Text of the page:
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Blind Spot: Hitler's Secretary
  • Alternative view 1 of Blind Spot: Hitler's Secretary
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Blind Spot: Hitler's Secretary

4.2 5
Director: Andre Heller, Othmar Schmiderer

Cast: Traudl Junge

 
This documentary about Traudl Junge and her working relationship with Adolf Hitler has been given a simple but adequate presentation for its North American release on DVD. Blind Spot: Hitler's Secretary (aka Im Toten Winkel: Hitlers Sekretarin) has been transferred to disc in the full-frame aspect ratio of 1.33:1, and the audio is mastered in Dolby

Overview

This documentary about Traudl Junge and her working relationship with Adolf Hitler has been given a simple but adequate presentation for its North American release on DVD. Blind Spot: Hitler's Secretary (aka Im Toten Winkel: Hitlers Sekretarin) has been transferred to disc in the full-frame aspect ratio of 1.33:1, and the audio is mastered in Dolby Digital Mono. The film is in German, with optional subtitles in English, French, and Spanish. The film's trailer has been included as a bonus.

Editorial Reviews

All Movie Guide - Josh Ralske
Blind Spot: Hitler's Secretary is a deceptively simple documentary, and a compelling example of the form. Some may complain that the film lacks the breadth and power of such Holocaust documents as Claude Lanzmann's Shoah, which used a similarly direct, bare-bones technique in its interviews with both survivors and collaborators. But the film does illuminate its subject, which is not Hitler himself, who remains a fairly unfathomable figure, but Traudl Junge. Junge was once a naïve and optimistic young woman who accepted a job working for the Nazis more out of curiosity than ideology. The film presents her in her dotage, but her recollection of her experiences is vivid. For a while, the film just shows Junge relating her carefree earlier days working for the Nazis, and her girlish interests, and she doesn't seem especially remorseful about her past. She describes her family as "apolitical," and claims that she came to work for the Nazis through "coincidence, chance, and foolishness." She describes how she won Hitler over during her initial interview with him by making him laugh. But filmmakers Andre Heller and Othmar Schmiderer cannily convey the extent of Junge's remorse by sporadically cutting to a shot of her watching her own testimony as it unfolds. She watches herself in a tremulous and agitated state, mouthing her words back as she listens to them, interrupting with corrections and clarifications. It's clear that she's still wrestling demons. The information she provides is sometimes limited to banal details about Hitler's eating habits and the like, but her distinct point-of-view is critical to improving our understanding of the events she witnessed.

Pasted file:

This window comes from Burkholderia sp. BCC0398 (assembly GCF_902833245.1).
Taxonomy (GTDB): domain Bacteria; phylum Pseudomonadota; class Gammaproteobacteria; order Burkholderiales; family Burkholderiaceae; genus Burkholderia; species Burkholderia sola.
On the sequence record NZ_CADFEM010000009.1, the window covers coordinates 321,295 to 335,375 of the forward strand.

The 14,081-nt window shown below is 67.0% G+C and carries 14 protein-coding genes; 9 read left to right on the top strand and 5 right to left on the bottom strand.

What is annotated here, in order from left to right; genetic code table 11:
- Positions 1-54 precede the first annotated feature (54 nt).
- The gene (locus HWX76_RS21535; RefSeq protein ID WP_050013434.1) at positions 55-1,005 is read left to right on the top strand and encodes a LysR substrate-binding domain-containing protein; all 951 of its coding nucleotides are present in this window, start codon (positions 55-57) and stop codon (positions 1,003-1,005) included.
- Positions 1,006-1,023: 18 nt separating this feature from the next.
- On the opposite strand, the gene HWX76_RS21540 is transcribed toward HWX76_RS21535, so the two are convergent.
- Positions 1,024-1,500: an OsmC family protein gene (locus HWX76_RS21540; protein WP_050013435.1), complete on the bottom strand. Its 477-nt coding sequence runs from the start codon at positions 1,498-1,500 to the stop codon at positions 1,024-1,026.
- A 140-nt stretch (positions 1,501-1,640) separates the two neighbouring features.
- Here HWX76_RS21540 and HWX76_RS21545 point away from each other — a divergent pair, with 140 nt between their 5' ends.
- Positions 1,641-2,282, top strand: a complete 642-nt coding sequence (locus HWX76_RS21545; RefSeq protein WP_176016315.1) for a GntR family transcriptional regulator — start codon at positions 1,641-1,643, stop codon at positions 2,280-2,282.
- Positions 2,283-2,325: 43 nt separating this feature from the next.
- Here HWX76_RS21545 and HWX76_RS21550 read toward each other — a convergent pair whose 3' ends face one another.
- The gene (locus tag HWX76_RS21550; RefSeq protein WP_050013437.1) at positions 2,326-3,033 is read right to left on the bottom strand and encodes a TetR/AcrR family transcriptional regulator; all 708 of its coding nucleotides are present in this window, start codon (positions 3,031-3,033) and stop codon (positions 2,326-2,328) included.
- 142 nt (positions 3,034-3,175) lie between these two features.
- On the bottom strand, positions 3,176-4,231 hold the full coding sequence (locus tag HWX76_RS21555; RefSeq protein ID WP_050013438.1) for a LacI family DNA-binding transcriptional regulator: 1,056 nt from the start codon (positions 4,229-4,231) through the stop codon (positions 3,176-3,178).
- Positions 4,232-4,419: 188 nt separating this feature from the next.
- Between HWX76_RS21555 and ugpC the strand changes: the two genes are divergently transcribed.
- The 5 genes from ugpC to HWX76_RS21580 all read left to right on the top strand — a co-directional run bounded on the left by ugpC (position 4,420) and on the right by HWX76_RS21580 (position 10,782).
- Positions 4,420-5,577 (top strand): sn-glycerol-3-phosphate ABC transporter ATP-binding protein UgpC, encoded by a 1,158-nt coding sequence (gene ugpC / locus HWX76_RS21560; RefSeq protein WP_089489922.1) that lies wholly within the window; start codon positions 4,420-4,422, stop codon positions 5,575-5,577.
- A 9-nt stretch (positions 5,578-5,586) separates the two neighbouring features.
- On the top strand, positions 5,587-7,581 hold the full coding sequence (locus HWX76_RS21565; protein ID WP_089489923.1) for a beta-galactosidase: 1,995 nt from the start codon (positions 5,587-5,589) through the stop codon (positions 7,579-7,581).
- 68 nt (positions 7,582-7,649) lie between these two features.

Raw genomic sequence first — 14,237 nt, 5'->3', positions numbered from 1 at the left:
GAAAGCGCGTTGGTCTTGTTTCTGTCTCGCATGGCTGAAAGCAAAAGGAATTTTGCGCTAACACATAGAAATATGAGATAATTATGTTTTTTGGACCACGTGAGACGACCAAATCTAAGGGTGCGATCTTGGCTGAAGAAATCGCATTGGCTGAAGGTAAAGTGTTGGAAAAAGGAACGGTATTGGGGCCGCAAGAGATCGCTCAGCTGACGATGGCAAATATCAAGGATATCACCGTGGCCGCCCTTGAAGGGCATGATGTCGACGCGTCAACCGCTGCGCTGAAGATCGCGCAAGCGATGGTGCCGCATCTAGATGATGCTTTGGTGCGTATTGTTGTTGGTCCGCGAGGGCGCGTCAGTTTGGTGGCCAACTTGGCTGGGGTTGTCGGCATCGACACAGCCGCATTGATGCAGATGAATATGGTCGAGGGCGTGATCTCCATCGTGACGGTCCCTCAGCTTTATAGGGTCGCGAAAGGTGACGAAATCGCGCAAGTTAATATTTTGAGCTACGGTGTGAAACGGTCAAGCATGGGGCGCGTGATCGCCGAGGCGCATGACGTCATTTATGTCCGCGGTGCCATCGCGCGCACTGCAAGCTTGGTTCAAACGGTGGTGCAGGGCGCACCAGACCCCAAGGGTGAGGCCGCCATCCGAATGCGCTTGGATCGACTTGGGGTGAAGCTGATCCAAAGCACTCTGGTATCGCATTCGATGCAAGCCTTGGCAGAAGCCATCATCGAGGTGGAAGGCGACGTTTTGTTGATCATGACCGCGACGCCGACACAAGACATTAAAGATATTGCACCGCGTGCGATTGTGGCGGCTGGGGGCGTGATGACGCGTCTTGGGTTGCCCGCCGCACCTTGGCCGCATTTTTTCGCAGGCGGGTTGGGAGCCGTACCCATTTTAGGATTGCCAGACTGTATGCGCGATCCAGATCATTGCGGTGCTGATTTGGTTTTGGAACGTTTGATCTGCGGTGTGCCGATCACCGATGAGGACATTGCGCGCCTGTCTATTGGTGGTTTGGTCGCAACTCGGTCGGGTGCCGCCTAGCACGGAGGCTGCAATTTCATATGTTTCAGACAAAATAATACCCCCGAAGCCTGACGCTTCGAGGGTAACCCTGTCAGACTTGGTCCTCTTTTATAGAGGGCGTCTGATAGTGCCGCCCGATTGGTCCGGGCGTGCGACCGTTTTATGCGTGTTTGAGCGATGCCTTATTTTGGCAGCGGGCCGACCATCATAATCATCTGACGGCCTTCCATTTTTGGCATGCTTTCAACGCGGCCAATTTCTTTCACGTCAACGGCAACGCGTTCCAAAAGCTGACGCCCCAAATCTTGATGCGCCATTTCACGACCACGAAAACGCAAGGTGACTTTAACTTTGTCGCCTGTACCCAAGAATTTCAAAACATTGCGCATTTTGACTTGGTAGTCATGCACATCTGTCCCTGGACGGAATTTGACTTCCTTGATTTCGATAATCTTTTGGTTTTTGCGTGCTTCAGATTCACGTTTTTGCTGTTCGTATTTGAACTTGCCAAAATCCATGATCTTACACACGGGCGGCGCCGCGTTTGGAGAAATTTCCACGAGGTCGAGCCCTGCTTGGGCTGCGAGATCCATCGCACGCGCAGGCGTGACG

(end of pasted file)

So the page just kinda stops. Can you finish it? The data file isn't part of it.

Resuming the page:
Product Details

Release Date:
10/28/2003
UPC:
0043396002678
Original Release:
2002
Rating:
PG
Source:
Sony Pictures
Region Code:
1
Sound:
[Dolby Digital]
Time:
1:27:00

Special Features

[None specified]

Cast & Crew

Scene Index

Side #1 --
1. Start [3:11]
2. Traudl Junge [2:22]
3. "He Was an Absolute Criminal" [:51]
4. Hitler as a Father Figure [1:29]
5. Junge Family Principles [1:08]
6. Chance and Foolishness [1:13]
7. A Passion for Dancing [1:44]
8. The Typing Competition [1:08]
9. Wolf's Lair [1:51]
10. Trial Dictation [2:26]
11. Hitler's New Secretary [2:14]
12. Meals with the Fuhrer [1:13]
13. Blind Spot [1:20]
14. Public vs. Private Speech Habits [:46]